FOR HACKERS LOOKING for fraud victims, few targets are as tempting as the data brokers that make a business out of assembling millions of people's private information. That's a lesson T-Mobile is learning now that its partnership with one such data collector, Experian, has resulted in the theft of 15 million T-Mobile customers' private details.
On Thursday T-Mobile revealed that hackers had breached Experian's network and stolen a trove of T-Mobile's data, which the carrier had sent to Experian to perform credit checks on potential customers seeking financing for phones or cellular plans. The data stolen from those 15 million victims includes their names, addresses, and birthdates, as well as encrypted social security numbers, drivers' license ID numbers, and passport ID numbers. Both companies note that encryption may have been cracked by the intruders—Experian didn't respond to a question from WIRED as to what sort of encryption was used. Finally, the two firms note that "additional information used in T-Mobile's own credit assessment" may have also been breached, but neither responded to a request for comment on what that "additional information" entailed.
"I take our customer and prospective customer privacy VERY seriously. This is no small issue for us," T-Mobile's CEO John Legere wrote in a statement. "Obviously I am incredibly angry about this data breach and we will institute a thorough review of our relationship with Experian, but right now my top concern and first focus is assisting any and all consumers affected."
Experian's breach, according to the two companies, includes customers who had applied for financing as recently as September 16. But it stretches back just over two years. Experian has said it's notifying all victims by mail, and offering them two years of credit monitoring. Anyone who believes their data was included in the breach can sign up for that monitoring here.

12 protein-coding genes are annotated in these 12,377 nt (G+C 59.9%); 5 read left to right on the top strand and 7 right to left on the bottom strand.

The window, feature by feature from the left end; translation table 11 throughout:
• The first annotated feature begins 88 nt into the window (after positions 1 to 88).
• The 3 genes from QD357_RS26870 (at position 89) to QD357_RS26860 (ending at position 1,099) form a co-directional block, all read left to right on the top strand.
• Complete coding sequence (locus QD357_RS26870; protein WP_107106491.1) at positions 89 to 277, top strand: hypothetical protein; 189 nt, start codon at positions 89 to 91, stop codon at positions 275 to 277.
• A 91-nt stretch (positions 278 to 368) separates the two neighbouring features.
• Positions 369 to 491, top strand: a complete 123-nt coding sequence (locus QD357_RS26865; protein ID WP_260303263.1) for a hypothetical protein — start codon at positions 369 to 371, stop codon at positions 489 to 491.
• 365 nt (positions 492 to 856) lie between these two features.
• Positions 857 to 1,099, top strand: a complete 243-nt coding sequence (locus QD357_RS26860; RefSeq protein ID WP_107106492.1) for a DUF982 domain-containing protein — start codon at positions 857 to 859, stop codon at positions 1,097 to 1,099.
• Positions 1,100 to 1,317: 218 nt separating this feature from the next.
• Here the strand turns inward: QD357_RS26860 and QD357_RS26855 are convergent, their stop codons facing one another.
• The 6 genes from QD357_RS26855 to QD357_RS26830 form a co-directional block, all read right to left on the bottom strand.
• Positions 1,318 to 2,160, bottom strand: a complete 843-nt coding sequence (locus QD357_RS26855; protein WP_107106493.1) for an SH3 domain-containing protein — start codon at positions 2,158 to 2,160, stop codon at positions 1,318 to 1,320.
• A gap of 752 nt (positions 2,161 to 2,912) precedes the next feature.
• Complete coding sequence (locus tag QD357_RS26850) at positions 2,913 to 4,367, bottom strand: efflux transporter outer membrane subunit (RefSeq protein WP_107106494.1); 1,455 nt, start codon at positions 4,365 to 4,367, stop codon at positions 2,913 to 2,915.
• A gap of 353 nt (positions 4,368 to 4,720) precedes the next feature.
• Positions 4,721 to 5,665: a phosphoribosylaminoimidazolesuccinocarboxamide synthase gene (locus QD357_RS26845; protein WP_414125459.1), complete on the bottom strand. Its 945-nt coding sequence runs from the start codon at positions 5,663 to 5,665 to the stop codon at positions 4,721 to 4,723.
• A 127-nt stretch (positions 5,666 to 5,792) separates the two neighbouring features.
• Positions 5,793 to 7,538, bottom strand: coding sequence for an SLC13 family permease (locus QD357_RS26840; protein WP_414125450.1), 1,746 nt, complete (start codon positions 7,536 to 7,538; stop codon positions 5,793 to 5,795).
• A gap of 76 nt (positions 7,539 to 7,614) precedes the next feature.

The danger in any breach of a data broker like Experian, of course, is that the company aggregates information on many millions of consumers for credit checks and marketing. The resulting hacker bullseye includes private data that goes well beyond any single corporate client's consumers. Experian didn't respond to WIRED's request for further comment on whether other individuals' data beyond the T-Mobile customers had also been accessed in its intrusion.
How Serious Is This?
As massive data breaches go, it could be worse: Experian and T-Mobile have both said that the hacked files didn't include any credit card or banking data. Even so, the hoard of T-Mobile customer data can still be used for assembling profiles for identity theft.
Though the breach will no doubt ding the reputations of both companies, T-Mobile is taking pains to pin the blame squarely on Experian. "Experian has taken full responsibility for the theft of data from its server," reads an FAQ on T-Mobile's website. "Our vendors are contractually obligated to abide by stringent privacy and security practices, and we are extremely disappointed that hackers could access the Experian network."
The theft of T-Mobile's customer details is hardly the first time hackers have hit a data broker, as fraudsters hone their attacks on ever-more centralized repositories of personal information. Experian itself allowed a Vietnamese identity theft service to access more than 200 million customers' data just last year. And the year before, hackers hit credit agency Equifax and tried to sell the credit history data of celebrities, politicians, and even first lady Michelle Obama.
This latest breach is unusual only in that Experian's insecurity has dragged T-Mobile into its privacy scandal. Perhaps that corporate collateral damage can send a message to other potential partners of data brokers: If consumers can't pressure data aggregators like Experian into securing their secrets, perhaps the consumer-facing companies who collect that information can.